The (Imperfect) Films That Inspired She’s Missing

Writer-director Alexandra McGuinness on three cinematic touchstones for her new movie that are rough around the edges in the best possible way.

She’s Missing is a story about two women in a middle-of-nowhere desert town, their tempestuous friendship and what happens when one of the women goes missing and the other embarks on a search across the desert to find her. It is being marketed as a thriller with police cars on the poster, but actually there are no police cars in the film. The person who goes to see my film expecting a straight thriller will leave disappointed. The original title of the film was Highway and that went a little way in describing the thesis and setting of the film – the lure and violence of America by road. I’ve become fond of the new title; it’s germane and sensible, and it does what it says on the tin, as 30 minutes in – guess what? – one of the main characters goes missing. The film remains about the friendship of these two women, Heidi and Jane, their power struggle, and the world they live in, a border town on the side of a highway. They work as waitresses in a diner and a casino, respectively, and in those positions they are constantly being used and misused by male customers and the ever-present truckers of the highway. Jane seeks a way out and finds it, and Heidi can’t deal. She can’t believe Jane could leave her of her own volition, so she begins a search for her, edging closer and closer to a dark destiny that her dreams forecast.

In this piece, I’ll discuss three films that inspired me in the making of She’s Missing, films I believe would be less interesting if they were more tidy. I’ve stuck to movies from the past 20 years because everything older than that seems to get re-evaluated – if the films are still available and being watched, the cream usually rises to the top. L’Avventura (another touchstone for She’s Missing) was booed at Cannes, but has almost no negative reviews on Rotten Tomatoes.

The Paperboy (2012)
Lee Daniels’ film, based on the Pete Dexter’s novel, is set in the summer of 1969 and focuses on the murder of a racist Florida sheriff, the subsequent arrest of Hillary Van Wetter (John Cusack), and the band of journalists who, with Van Wetter’s girlfriend (Nicole Kidman) seek to get him released. In a way, the whodunit plot of The Paperboy is the least important thing about the whole film and, for that reason, the story can sometimes be hard to follow. That doesn’t really matter, though, as the film shows racism and sexism in the American South in such a lucid way; I was inspired by its sense of place and time.

The Paperboy is not subtle. It’s melodramatic, disjointed, maybe over the top. Many reviews called it tasteless, and it was also booed at Cannes (what wasn’t?!). There are jump cuts, slo-mo, black-and-white sections, POV fantasies. There are hardly any establishing shots, and Daniels uses breakneck cutting. I think the film is amazing. Tacky, sweaty Florida with washed-out pops of pink and turquoise everywhere, Macy Gray as the narrator grounding the film in a wonderful whacked-out performance, loose handheld wide-shots and looser handheld mid-shots that follow the wild performances of the actors. The thing about the film that everybody talked about when it was released was that scene where Nicole Kidman pees in Zac Efron’s face, so there’s that …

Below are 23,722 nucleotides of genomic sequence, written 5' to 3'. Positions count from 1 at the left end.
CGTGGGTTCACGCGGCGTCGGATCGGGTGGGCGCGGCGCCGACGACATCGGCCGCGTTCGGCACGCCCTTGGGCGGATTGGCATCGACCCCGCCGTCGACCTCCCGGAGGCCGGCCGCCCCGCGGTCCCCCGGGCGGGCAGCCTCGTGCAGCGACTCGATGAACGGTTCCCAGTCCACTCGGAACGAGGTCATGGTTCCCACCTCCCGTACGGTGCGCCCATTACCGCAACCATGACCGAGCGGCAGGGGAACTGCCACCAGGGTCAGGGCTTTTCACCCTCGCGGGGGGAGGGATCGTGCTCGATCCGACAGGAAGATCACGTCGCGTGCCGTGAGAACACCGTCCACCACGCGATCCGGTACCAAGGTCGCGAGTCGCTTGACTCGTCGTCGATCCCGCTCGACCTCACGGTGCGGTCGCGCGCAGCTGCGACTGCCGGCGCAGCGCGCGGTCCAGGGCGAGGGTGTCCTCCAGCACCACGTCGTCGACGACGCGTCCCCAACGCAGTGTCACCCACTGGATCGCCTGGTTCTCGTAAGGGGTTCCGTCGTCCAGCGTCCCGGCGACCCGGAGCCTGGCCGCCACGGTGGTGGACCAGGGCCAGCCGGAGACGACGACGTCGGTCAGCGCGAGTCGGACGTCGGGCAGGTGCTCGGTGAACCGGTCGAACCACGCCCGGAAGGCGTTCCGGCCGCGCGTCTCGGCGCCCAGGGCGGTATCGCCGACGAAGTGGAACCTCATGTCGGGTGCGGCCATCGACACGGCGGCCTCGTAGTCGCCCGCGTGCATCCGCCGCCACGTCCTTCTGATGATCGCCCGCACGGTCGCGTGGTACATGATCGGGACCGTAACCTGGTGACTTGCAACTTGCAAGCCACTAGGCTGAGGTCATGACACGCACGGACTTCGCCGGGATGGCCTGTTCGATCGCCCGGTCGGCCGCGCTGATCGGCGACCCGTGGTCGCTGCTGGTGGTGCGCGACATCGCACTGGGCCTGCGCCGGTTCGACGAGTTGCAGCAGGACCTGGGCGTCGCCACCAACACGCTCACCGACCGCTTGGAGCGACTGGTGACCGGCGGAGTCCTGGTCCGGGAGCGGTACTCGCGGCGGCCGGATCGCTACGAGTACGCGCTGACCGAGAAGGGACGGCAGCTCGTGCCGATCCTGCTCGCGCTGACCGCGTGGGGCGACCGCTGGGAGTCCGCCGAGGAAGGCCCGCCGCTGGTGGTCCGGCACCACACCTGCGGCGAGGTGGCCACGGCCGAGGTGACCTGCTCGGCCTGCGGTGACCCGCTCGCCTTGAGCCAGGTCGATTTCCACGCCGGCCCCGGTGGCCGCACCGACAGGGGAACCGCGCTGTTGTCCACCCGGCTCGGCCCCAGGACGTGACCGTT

I like that you can see the ideas and the seams. There is one sequence where Matthew McConaughey and Zac Efron venture into a swamp. The footage looks like Diane Arbus doing a National Geographic assignment on central Florida, and it is pretty disturbing. It is a total style break from the rest of the film. There is another scene where Nicole Kidman and Zac Efron share a heartfelt waltz as if The Graduate was a love story.

The film was a big reference for our costumes and design. We chose a color palette that was like a bleached-out American flag, with pops of reds and blues throughout. Seeing these movie stars giving such big performances in such a pulpy film gave me permission to do things in She’s Missing that I might not otherwise have done, like convince Josh Hartnett to wear a bright pink kaftan, or jumpcut Eiza González’s spangly rodeo queen speech.

La Captive (2000)
When I initially saw Chantal Akerman’s loose adaptation of Marcel Proust’s novel La Prisonnière at film school, it did not make a big impression on me.

However, when I saw La Captive again in a cinema when I first moved to Los Angeles in 2014, it was a revelation. It is certainly not the crown jewel in Akerman’s canon. That honor goes to her epic of domesticity, Jeanne Dielman, 23 Commerce Quay, 1080 Brussels – which she made when she was 25 years old! (Sidebar: What confidence and self-assurance to have made a film like that at 25. I was 25 when I made my first feature, Lotus Eaters. There are things in that film that are really great and things that I couldn’t/wouldn’t try now – such is the bravado of youth. I was so referential, so in love with French New Wave, I couldn’t help but rip it off.)

La Captive is wildly different to The Paperboy. It was called slow and boring by some critics. Its scenes are very lengthy and the performances restrained, the costumes very minimal ‘90s Kate Moss – slinky dresses and slingbacks. Watching it almost becomes a meditation. Seeing Akerman’s films, and this film in particular, gave me permission to hold on a scene for longer than expected, to see if once its use in plotting had been served, there was a use beyond that – can we know more about the world or the character by just sitting with them?